Wednesday, February 23, 2005


I missed this bit from Americans United...

James Dobson of Focus on the Family isn't shy about his increasing involvement in politics. During the 2004 campaign, the Religious Right leader traveled the country, rallying evangelical voters on behalf of favored candidates and issues. He is widely credited with helping to defeat former Sen. Tom Daschle in South Dakota. Since then, Dobson has given several media interviews about his political activities.

Dobson's personal politicking is permitted, but federal tax law does not allow him to use the tax-exempt Focus on the Family (FOF) for partisan purposes. Now a progressive group based in Dobson's own back yard of Colorado Springs says he may have done just that, and it wants the Internal Revenue Service to investigate.

The group, Citizens Project, says FOF's Citizen magazine crossed the line by running a cover story comparing the positions of President George W. Bush and U.S. Sen. John F. Kerry on three social issues - abortion, stem-cell research and same-sex marriage.

The article made it clear that Bush agrees with Focus on all three issues and Kerry does not. It blasted Kerry while praising Bush, making it obvious that the president was the preferred candidate. The bias in the article was clear, and it didn't even pretend to be even-handed.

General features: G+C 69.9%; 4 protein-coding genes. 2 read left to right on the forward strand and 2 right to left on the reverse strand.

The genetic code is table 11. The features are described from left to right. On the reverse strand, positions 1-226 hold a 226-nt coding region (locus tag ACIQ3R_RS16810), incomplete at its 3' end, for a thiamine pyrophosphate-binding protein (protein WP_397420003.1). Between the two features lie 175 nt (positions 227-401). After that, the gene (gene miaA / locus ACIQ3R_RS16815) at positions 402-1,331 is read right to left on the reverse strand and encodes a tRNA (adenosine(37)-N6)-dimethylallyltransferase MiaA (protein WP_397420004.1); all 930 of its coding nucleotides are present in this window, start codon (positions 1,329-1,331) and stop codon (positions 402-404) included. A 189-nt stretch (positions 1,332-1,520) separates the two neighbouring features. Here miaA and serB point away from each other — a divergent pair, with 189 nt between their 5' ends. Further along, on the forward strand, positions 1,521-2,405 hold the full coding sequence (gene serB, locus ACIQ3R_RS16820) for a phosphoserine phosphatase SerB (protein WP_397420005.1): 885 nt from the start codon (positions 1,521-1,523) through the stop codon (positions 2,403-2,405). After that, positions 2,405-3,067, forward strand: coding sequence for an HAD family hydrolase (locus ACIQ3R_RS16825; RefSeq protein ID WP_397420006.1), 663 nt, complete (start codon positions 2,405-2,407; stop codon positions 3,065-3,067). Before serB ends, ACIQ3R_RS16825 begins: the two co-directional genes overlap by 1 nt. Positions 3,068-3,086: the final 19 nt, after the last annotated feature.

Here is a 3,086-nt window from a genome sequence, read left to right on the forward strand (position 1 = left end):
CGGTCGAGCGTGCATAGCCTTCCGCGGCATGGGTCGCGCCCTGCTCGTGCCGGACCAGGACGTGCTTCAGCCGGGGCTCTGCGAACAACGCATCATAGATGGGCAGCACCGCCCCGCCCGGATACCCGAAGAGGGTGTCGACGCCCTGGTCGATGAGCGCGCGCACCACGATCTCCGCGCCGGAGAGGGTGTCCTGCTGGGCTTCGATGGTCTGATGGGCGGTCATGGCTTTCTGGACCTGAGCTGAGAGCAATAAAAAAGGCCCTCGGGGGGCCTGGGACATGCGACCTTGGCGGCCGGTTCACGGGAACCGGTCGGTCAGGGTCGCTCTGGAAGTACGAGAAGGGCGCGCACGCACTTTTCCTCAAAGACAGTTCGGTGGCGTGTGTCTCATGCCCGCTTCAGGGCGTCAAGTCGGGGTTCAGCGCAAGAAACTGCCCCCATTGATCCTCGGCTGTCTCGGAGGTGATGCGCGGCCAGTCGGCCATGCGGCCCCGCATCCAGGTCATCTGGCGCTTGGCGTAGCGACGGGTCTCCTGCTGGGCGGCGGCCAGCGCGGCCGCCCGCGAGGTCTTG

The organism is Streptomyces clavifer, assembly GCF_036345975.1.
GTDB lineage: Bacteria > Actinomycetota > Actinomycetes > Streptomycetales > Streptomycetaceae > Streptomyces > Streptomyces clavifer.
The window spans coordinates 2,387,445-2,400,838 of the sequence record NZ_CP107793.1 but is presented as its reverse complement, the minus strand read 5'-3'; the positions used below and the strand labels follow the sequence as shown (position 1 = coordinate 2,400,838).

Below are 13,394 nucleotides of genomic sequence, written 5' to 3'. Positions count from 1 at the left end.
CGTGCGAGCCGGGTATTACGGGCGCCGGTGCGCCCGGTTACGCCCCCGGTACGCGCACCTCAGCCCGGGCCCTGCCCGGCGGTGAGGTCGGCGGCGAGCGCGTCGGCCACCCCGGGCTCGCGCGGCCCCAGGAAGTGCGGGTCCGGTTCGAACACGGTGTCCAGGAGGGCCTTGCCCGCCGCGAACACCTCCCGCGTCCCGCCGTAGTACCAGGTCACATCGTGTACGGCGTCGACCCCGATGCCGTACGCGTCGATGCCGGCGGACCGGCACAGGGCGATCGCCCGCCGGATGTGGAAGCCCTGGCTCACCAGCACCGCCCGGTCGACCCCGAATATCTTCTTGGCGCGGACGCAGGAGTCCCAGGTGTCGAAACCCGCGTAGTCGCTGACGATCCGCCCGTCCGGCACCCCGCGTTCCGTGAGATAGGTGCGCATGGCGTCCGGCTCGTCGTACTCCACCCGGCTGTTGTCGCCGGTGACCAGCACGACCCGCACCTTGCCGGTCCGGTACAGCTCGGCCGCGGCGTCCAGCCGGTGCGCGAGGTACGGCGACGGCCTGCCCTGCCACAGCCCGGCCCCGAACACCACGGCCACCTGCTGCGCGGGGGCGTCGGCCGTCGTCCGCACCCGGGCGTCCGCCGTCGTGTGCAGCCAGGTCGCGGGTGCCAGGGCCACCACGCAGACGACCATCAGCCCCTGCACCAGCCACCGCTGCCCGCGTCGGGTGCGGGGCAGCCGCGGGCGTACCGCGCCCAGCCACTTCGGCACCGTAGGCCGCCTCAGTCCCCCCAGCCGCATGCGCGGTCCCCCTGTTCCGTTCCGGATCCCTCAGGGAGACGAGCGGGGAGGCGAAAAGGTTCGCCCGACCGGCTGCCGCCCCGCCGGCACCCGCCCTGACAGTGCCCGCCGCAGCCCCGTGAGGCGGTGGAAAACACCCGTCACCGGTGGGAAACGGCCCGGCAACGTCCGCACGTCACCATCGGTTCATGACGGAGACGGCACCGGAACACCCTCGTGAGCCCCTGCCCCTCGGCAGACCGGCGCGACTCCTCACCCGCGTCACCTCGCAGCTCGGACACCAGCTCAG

IRS regulations prohibit non-profit 501(c)(3) groups from comparing candidates in this narrow and biased way. The IRS says non-profits can compare candidates' stands on issues, but they must do so on a broad range of issues and avoid distortions and bias. The Citizen article fell far short of that standard. After consulting with Americans United for Separation of Church and State, Citizens Project decided to file the IRS complaint.

I have been calling for this myself for quite a while; it is clear that "Focus on the Family" has an apparent intention to coral well-meaning, but ill-informed people into voting Republican.

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